There’s an interesting TED talk on why dieting doesn’t work that’s getting a lot of attention these days. Well, more than just attention; it’s generating a lot of strong feelings from viewers, both positive and negative. The presenter is Sandra Aamodt, a neuroscientist and science writer who talks about her decision to give up on diets and learn to eat mindfully.
It’s a very short piece for such a big topic—I mean the main topic of why dieting doesn’t work. It’s only twelve minutes; see what you think: Why dieting doesn’t usually work.
The science is good, and though there’s not much new information in this talk, Aamodt does a really nice job of presenting it so it’s easy to understand—not a simple thing to do. She uses the analogy of a thermostat to describe the brain’s tendency to regulate body weight within a fairly narrow range of about 10 or 15 pounds.
In short, her message is that we each have a weight setpoint, and our brains hold us to that setpoint, and while the setpoint can go up, it won’t go down. If you want to fight that setpoint, you will be dieting forever, and you will be hungry forever, and you can’t win, since dieters typically end up weighing more, not less. She says, “Five years after a diet, most people have regained the weight. Forty percent of them have gained even more.”
The one new piece of information for me was this nice bit of news: “You can take control of your health by taking control of your lifestyle, even if you can’t lose weight and keep it off.” This is based on a 14-year study looking at 4 healthy habits, eating fruits and vegetables, exercise three times a week, not smoking, and drinking in moderation. Turns out that no matter what you weigh, if you embrace these four healthy habits, your risk of death is the same as any normal-weight person.
The viewers’ responses ranged from applauding her statement that she was able to change from a “controlled” eater to an “intuitive” eater by learning to eat mindfully—and she lost 10 pounds—to condemnation from those concerned that obese people need more than simple urging to learn to eat mindfully.
I was a bit disappointed that she didn’t talk at all about how she made the transition to mindfulness with food—it’s an interesting topic for me. I am also skeptical about categorical statements about what the brain is doing in enforcing a weight setpoint, and the impossibility of changing an existing setpoint.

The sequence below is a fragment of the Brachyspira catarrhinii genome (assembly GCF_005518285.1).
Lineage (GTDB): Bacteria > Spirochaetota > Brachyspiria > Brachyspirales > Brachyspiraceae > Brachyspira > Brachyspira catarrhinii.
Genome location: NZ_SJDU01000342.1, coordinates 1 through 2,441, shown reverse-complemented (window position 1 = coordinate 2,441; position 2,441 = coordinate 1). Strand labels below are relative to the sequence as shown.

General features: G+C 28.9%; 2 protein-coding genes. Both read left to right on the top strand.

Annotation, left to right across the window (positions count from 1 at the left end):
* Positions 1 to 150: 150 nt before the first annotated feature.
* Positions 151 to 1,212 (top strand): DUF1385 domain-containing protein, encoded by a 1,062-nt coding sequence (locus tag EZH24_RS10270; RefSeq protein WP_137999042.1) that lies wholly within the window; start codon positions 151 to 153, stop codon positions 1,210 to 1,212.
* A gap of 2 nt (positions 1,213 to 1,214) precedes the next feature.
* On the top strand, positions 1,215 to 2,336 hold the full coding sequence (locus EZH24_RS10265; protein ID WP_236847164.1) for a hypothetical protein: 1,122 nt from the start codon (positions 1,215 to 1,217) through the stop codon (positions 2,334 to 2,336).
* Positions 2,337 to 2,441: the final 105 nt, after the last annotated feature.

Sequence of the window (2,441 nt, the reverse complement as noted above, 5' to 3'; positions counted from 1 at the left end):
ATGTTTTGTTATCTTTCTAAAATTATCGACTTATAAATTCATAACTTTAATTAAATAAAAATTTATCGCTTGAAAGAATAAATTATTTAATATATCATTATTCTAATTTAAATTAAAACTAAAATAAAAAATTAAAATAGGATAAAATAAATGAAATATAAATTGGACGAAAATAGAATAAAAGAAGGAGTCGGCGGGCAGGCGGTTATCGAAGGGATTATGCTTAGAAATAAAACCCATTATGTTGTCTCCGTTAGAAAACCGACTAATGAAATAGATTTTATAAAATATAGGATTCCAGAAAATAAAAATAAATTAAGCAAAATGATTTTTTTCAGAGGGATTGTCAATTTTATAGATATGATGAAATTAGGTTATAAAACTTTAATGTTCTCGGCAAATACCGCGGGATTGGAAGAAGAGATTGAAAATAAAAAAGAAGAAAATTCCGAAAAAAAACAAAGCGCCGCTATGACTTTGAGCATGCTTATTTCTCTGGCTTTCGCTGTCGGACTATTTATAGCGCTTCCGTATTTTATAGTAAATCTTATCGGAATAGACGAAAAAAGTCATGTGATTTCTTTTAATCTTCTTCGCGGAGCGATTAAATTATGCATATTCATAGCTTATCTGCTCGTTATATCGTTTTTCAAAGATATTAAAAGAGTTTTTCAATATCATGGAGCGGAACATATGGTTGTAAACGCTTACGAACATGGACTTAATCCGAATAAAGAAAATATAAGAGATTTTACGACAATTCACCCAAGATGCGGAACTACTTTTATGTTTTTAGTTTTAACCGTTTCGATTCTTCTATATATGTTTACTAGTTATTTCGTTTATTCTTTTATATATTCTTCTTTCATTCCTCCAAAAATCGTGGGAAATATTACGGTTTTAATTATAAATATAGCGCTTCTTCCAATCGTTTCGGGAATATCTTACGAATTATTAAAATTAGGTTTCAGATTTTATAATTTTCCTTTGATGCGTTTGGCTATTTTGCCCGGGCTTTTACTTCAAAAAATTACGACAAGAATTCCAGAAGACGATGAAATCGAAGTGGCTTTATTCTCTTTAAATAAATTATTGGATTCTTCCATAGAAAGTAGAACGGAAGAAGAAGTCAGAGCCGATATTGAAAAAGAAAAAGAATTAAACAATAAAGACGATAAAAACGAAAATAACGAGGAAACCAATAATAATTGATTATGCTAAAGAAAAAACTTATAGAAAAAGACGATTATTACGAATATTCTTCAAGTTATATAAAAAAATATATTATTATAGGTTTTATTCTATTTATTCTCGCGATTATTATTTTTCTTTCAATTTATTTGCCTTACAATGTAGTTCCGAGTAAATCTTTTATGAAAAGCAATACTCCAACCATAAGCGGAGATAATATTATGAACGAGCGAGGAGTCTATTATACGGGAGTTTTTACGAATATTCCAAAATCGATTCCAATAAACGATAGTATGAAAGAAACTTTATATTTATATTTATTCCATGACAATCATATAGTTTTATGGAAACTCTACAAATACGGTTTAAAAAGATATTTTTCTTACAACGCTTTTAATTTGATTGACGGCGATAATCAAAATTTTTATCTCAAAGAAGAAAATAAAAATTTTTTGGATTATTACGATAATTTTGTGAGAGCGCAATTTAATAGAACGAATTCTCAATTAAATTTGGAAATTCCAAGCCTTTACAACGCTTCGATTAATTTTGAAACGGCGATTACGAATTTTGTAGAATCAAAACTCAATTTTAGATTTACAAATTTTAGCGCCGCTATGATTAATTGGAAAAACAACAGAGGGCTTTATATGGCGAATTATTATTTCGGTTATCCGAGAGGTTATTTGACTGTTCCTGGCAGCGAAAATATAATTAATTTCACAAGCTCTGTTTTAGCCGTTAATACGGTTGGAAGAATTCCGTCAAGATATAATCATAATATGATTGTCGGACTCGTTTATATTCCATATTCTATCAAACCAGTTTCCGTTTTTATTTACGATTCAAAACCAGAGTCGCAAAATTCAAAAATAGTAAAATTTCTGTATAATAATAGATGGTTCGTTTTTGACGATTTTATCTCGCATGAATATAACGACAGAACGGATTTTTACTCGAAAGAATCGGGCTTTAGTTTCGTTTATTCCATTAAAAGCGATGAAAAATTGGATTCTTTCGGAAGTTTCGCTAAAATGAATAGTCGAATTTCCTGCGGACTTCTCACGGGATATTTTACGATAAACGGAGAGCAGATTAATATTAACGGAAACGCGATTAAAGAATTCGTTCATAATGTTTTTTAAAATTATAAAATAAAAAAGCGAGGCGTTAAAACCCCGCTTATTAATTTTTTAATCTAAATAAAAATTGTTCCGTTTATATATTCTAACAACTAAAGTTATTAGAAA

For one thing, nutrition and neuroscience are pretty recent members of the science family. I don’t believe that we currently have anything close to the last word on the brain and its relationships with our bodies and our food. If anything, the most recent developments in neuroscience suggest the possibility of more plasticity, more flexibility, and therefore more possibility of change. That, and my own experience, suggests to me that it is possible to change that setpoint, even though it’s true that many people now struggle—and most fail—to do it.
I appreciate that she is talking about a difficult topic for many; I literally can’t think of anyone who is unaffected, either directly or indirectly, by problems associated with metabolic disorders related to weight. And I really appreciate her underlining the vulnerability of young girls to inappropriate comments about weight and body image.
As I mentioned, I’d like to hear more about her transition to mindful eating—what did that look and feel like, in her day to day experience? And I’d love to hear from others who have been able to change their relationship with food. What have they done differently? What about the people who make one small change at a time, and end up with big changes overall? What is the relationship between this setpoint and the pesky plateau that many of us get discouraged with?
Could the function of the plateau be to accommodate a slow shift to another, lower setpoint?
And maybe that’s what I love most about science . . . thinking about all these questions worth asking.